So this is a post I’ve been thinking about writing for ages – but thought I probably ought to read some Anthony Trollope before I did so that I can sound knowledgeable about the origin of the setting. But I’m finally admitting that that’s probably not going to happen any time soon – because, you know, huge to-read pile, pandemic and my general (and ever more pronounced) reluctance to read anything “classic”. And the other issue is that I’ve only read fifteen of them. But if I wait for Virago to publish all of them I could be waiting a long time. So, I’m going for it now. Sorry, not sorry.
This is a series of loosely connected books all set in the same (fictional) county and featuring some of the same characters. The first book was published in 1933, and as in book 15 I’ve just reached the end of the Second World War the section of the series that I’ve read fits nicely into the interwar period that I read about so much. Not a lot happens in them – or at least nothing dramatic – they are just amusing and witty portraits of life in a certain part of British society. In High Rising – the first in the series – we met Laura Moreland, a widow who started writing books to help pay the school fees for her irrepressible son Tony. The books are wildly successful, but not highbrow, so Laura is somewhat embarrassed by them. There are squabbles in the community, misunderstandings, misbehaving children, there are issues of class and there are gentle romances. The pattern for the series is set.
They do turn darker through the Second World War, and there are bits that haven’t aged as well as others. I see from notes on the later books in the series that they turn more romantic and less social comedy, but as far as the ones I have read go, they are comedies of manners and society with some romantic interludes. Think the Golden Age murder mysteries in style and tone but with more humour and no dead bodies. If you read school stories as a child (or still do as an adult like me) then Summer Half is a behind the scenes look at what might have been going on in the staff rooms of some of the schools that you read about (albeit at a boys school). There are books set at Big Houses or at weekend parties. There are fetes and village events. And there is a lot of gentle fun to be had.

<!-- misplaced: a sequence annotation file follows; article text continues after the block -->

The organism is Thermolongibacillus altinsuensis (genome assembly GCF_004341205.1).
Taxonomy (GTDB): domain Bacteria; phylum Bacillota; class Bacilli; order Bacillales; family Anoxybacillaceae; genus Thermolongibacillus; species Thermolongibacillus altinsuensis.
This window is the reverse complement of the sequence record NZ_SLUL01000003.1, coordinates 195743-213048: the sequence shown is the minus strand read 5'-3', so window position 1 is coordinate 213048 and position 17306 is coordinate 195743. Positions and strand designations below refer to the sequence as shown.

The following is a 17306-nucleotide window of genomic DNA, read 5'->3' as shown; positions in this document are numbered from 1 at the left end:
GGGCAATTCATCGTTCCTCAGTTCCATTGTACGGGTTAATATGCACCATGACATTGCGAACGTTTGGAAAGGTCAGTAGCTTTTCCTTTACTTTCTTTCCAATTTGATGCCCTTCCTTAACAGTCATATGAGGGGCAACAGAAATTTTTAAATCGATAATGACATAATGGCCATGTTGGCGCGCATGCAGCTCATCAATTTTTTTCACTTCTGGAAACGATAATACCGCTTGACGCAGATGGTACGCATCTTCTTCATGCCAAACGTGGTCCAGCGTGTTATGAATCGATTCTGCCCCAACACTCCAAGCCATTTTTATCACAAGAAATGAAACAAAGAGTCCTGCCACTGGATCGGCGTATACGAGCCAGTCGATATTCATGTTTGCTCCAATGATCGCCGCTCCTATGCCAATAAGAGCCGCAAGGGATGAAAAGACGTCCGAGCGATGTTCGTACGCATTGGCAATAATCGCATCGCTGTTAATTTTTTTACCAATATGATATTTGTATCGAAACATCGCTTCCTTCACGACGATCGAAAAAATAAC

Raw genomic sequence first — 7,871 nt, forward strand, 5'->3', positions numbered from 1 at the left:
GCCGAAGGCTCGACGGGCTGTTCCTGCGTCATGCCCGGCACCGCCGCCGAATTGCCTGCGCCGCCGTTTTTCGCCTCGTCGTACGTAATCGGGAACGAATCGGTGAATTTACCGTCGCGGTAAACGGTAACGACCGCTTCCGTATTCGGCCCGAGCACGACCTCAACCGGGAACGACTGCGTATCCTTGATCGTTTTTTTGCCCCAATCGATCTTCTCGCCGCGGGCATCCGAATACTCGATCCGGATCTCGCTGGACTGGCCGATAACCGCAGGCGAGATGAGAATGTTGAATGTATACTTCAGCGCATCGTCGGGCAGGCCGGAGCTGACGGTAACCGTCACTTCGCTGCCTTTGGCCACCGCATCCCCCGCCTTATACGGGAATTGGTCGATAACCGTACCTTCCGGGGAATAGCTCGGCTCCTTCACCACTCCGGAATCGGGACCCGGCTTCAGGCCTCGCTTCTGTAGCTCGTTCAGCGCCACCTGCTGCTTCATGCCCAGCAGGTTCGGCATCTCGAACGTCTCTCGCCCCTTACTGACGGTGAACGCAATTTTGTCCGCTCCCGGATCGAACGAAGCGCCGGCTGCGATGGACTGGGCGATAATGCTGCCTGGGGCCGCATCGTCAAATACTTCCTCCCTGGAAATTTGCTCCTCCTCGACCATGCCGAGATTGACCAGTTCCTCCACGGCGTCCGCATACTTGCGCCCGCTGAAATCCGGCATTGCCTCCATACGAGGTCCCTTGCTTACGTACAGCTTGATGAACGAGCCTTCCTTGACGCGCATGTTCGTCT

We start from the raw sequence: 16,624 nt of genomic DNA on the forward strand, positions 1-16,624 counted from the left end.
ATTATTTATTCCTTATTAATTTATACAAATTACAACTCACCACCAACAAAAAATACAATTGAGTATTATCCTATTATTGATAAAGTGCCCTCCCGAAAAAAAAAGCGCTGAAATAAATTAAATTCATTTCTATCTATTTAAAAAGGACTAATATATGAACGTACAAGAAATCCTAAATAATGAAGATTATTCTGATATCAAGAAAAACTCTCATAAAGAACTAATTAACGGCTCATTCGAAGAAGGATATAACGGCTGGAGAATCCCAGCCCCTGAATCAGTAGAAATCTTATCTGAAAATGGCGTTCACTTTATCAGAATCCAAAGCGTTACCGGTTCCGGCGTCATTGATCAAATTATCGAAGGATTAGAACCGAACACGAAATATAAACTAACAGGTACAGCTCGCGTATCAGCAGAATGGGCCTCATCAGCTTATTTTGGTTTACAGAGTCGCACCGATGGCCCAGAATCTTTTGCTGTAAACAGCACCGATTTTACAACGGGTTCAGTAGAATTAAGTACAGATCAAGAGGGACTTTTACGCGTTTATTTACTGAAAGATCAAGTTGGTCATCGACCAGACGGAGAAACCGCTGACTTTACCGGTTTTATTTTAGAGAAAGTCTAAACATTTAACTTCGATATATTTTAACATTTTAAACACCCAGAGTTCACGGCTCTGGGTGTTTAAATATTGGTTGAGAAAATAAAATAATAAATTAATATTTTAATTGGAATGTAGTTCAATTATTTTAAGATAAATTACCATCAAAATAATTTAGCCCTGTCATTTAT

And as we all know that’s the sort of mood I’m in (almost permanently) at the moment. Gentle fun, low peril, it will all turn out alright in the end type books. In fact the only thing that hasn’t turned out right in the end here is that Virago changed the editions so that the cover illustration doesn’t wrap around the spine on the later books that they’re republished so my shelf doesn’t match as nicely as I want it to. Truly a first world problem.
You should be able to get hold of these fairly easily – I’ve bought mine in various bookshops as well as on Amazon (there are a couple that were kindle only at first). In fact I think I originally started reading them because I spotted one on a table in Old Foyles. I saw the cover and read the back and off we went. And it’s been delighful.